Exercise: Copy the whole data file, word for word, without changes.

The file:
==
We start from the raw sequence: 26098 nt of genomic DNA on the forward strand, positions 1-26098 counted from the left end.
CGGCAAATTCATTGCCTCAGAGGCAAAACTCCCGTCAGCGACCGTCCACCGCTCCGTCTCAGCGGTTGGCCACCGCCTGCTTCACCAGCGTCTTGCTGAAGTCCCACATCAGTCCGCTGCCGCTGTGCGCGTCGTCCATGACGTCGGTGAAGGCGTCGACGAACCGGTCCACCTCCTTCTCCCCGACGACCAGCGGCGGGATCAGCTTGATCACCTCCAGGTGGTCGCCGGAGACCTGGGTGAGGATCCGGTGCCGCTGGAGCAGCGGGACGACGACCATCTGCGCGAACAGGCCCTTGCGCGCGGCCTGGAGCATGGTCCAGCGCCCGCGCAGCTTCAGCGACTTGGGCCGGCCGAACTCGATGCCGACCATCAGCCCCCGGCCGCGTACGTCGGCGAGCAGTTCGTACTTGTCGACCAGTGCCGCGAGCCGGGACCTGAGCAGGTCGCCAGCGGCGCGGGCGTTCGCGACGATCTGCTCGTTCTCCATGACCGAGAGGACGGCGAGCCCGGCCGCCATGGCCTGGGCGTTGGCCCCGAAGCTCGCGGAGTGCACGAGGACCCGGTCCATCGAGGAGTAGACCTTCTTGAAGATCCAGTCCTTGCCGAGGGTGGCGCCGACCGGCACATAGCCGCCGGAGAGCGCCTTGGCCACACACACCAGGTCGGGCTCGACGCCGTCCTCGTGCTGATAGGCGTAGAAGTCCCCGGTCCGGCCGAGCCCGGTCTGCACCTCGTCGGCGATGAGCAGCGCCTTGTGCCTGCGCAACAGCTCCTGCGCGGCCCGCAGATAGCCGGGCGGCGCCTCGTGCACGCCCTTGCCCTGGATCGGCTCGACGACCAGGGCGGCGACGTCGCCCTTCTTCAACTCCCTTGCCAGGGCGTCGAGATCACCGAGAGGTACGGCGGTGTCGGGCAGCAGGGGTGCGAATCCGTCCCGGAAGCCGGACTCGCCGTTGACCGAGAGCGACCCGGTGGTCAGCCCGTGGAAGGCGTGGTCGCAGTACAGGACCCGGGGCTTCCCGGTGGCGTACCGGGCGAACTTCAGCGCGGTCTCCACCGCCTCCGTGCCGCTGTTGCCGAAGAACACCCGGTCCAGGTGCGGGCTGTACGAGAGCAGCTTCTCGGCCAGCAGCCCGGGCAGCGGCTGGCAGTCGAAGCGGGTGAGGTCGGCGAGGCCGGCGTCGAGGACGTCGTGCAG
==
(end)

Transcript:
We start from the raw sequence: 26098 nt of genomic DNA on the forward strand, positions 1-26098 counted from the left end.
CGGCAAATTCATTGCCTCAGAGGCAAAACTCCCGTCAGCGACCGTCCACCGCTCCGTCTCAGCGGTTGGCCACCGCCTGCTTCACCAGCGTCTTGCTGAAGTCCCACATCAGTCCGCTGCCGCTGTGCGCGTCGTCCATGACGTCGGTGAAGGCGTCGACGAACCGGTCCACCTCCTTCTCCCCGACGACCAGCGGCGGGATCAGCTTGATCACCTCCAGGTGGTCGCCGGAGACCTGGGTGAGGATCCGGTGCCGCTGGAGCAGCGGGACGACGACCATCTGCGCGAACAGGCCCTTGCGCGCGGCCTGGAGCATGGTCCAGCGCCCGCGCAGCTTCAGCGACTTGGGCCGGCCGAACTCGATGCCGACCATCAGCCCCCGGCCGCGTACGTCGGCGAGCAGTTCGTACTTGTCGACCAGTGCCGCGAGCCGGGACCTGAGCAGGTCGCCAGCGGCGCGGGCGTTCGCGACGATCTGCTCGTTCTCCATGACCGAGAGGACGGCGAGCCCGGCCGCCATGGCCTGGGCGTTGGCCCCGAAGCTCGCGGAGTGCACGAGGACCCGGTCCATCGAGGAGTAGACCTTCTTGAAGATCCAGTCCTTGCCGAGGGTGGCGCCGACCGGCACATAGCCGCCGGAGAGCGCCTTGGCCACACACACCAGGTCGGGCTCGACGCCGTCCTCGTGCTGATAGGCGTAGAAGTCCCCGGTCCGGCCGAGCCCGGTCTGCACCTCGTCGGCGATGAGCAGCGCCTTGTGCCTGCGCAACAGCTCCTGCGCGGCCCGCAGATAGCCGGGCGGCGCCTCGTGCACGCCCTTGCCCTGGATCGGCTCGACGACCAGGGCGGCGACGTCGCCCTTCTTCAACTCCCTTGCCAGGGCGTCGAGATCACCGAGAGGTACGGCGGTGTCGGGCAGCAGGGGTGCGAATCCGTCCCGGAAGCCGGACTCGCCGTTGACCGAGAGCGACCCGGTGGTCAGCCCGTGGAAGGCGTGGTCGCAGTACAGGACCCGGGGCTTCCCGGTGGCGTACCGGGCGAACTTCAGCGCGGTCTCCACCGCCTCCGTGCCGCTGTTGCCGAAGAACACCCGGTCCAGGTGCGGGCTGTACGAGAGCAGCTTCTCGGCCAGCAGCCCGGGCAGCGGCTGGCAGTCGAAGCGGGTGAGGTCGGCGAGGCCGGCGTCGAGGACGTCGTGCAG